Brandon uses mostly acrylic paints for detailing, and spray paint for more efficient painting. His creativity and innovative streak don't stop at drawing and painting, though. He also uses the extra cardboard from the  Cardboard kit packaging to add shapes! Using acrylic, spray paint, and bits of cardboard for his Godzilla design

    Brandon's steampunk-themed design

    How it all started

    Brandon got the idea to custom paint his Cardboard kits from an Instagram user who sells custom-painted vans. He saw the educational and entertainment potentials in the technology Google Cardboard offers, and so went on to customize so he can spread the word about it. He adds: "I also figured most cardboard get abused and thrown away and I thought it would be cool instead to display it when you were done as a work of art."Here, have a Dragonball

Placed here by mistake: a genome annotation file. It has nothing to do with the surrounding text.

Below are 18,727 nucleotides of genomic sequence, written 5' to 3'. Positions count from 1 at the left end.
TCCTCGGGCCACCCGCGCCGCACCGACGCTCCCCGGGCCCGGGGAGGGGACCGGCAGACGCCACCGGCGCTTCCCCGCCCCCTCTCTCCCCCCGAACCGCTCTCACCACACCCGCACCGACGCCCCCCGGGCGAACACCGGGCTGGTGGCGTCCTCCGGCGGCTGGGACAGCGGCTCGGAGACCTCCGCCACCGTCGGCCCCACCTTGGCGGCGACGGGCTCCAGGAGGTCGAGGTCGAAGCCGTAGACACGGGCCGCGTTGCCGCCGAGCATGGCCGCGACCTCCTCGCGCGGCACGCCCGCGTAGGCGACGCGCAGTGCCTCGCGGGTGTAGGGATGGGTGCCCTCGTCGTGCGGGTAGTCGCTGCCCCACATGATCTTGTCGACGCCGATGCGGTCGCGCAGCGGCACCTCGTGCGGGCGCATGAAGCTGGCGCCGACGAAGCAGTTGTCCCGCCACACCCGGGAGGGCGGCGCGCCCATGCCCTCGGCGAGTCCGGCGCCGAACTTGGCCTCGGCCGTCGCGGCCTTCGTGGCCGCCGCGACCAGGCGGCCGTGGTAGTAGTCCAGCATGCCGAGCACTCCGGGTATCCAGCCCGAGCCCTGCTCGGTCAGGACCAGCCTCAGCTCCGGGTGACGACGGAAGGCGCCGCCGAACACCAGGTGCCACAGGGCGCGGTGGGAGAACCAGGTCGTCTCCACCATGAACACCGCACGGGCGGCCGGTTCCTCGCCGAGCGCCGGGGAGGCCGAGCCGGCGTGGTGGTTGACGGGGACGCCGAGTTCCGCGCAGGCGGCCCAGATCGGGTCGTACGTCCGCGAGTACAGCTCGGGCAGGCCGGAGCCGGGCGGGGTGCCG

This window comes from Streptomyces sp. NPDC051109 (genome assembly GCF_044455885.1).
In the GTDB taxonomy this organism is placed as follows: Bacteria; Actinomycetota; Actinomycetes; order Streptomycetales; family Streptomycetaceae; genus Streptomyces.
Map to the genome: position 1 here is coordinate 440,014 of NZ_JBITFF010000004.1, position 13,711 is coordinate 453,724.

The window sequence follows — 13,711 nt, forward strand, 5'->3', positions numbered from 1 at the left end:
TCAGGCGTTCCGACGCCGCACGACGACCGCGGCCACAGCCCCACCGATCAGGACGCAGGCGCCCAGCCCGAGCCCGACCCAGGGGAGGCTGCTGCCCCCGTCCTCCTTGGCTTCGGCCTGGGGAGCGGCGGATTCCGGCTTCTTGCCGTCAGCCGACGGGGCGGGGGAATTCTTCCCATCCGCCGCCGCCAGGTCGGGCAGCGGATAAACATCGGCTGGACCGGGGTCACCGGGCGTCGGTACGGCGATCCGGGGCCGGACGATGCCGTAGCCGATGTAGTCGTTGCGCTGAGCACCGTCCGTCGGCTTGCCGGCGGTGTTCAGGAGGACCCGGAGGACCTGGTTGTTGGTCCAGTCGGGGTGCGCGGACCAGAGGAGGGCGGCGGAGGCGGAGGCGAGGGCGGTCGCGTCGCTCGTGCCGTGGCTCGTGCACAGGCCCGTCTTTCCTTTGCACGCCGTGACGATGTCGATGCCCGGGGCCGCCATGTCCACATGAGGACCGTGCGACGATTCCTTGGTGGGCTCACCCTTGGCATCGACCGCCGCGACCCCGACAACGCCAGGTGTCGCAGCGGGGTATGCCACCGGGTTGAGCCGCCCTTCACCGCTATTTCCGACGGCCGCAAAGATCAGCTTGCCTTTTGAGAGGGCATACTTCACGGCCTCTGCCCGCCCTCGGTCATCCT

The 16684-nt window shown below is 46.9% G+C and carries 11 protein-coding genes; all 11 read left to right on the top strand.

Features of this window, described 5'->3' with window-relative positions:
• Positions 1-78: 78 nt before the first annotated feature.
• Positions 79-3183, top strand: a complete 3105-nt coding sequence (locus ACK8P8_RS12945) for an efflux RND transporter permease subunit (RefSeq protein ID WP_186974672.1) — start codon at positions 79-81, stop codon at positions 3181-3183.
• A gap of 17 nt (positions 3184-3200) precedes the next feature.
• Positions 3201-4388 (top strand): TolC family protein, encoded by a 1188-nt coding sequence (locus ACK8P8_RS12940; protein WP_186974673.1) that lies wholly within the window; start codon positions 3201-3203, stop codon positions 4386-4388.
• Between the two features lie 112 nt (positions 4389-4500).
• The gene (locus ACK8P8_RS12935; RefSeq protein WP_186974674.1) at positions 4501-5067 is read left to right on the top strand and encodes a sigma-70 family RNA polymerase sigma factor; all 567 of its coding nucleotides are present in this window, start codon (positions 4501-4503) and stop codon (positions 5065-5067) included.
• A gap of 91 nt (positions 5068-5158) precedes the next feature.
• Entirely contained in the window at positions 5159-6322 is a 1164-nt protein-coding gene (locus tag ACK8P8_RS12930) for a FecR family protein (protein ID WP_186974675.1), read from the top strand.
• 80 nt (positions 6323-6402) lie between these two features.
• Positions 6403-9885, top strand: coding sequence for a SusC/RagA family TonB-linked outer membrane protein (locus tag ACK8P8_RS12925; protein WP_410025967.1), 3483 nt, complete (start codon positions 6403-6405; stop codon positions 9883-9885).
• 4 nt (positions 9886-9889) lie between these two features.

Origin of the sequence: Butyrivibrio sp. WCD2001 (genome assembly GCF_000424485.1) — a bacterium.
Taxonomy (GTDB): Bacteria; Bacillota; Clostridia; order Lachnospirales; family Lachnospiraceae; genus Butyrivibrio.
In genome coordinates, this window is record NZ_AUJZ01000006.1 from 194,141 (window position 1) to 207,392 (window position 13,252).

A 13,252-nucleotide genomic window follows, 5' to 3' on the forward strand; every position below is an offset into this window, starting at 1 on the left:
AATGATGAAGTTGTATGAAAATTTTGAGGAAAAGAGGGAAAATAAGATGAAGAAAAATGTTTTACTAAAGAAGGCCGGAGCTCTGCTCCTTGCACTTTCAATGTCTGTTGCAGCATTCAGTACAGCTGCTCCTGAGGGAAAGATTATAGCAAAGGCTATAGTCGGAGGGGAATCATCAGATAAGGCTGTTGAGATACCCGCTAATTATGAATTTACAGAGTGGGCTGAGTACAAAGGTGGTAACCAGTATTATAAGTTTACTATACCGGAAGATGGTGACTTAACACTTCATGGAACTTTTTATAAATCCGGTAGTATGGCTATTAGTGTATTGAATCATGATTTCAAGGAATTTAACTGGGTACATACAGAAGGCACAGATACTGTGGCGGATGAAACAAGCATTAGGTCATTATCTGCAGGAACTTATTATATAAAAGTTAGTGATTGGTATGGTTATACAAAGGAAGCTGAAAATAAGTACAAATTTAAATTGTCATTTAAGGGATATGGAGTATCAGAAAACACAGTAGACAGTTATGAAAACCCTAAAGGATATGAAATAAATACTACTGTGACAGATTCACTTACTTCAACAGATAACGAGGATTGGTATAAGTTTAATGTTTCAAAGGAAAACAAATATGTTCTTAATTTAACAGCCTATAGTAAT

Begin with inspiration and go on from there

    As a  big Star Wars fan, Brandon knew he had to make some kits with his favorite characters. He also likes Batman and pretty much anything written by Frank miller or painted by Alex Ross. He  gets a lot of my inspiration from movies and comics, and hopes to be a storyteller himself one day.

    Cardboard Trooper


    We believe he's off to a good start painting stories on Cardboard kits. As Brandon puts it: "I think it starts with inspiration and inspiration can come from anywhere. Walking down the street, a movie, seeing another artist's idea, a pattern in the carpet."

    If you're interested in getting your Cardboard kit custom-designed by Brandon, visit his Instagram @brandonleetv and website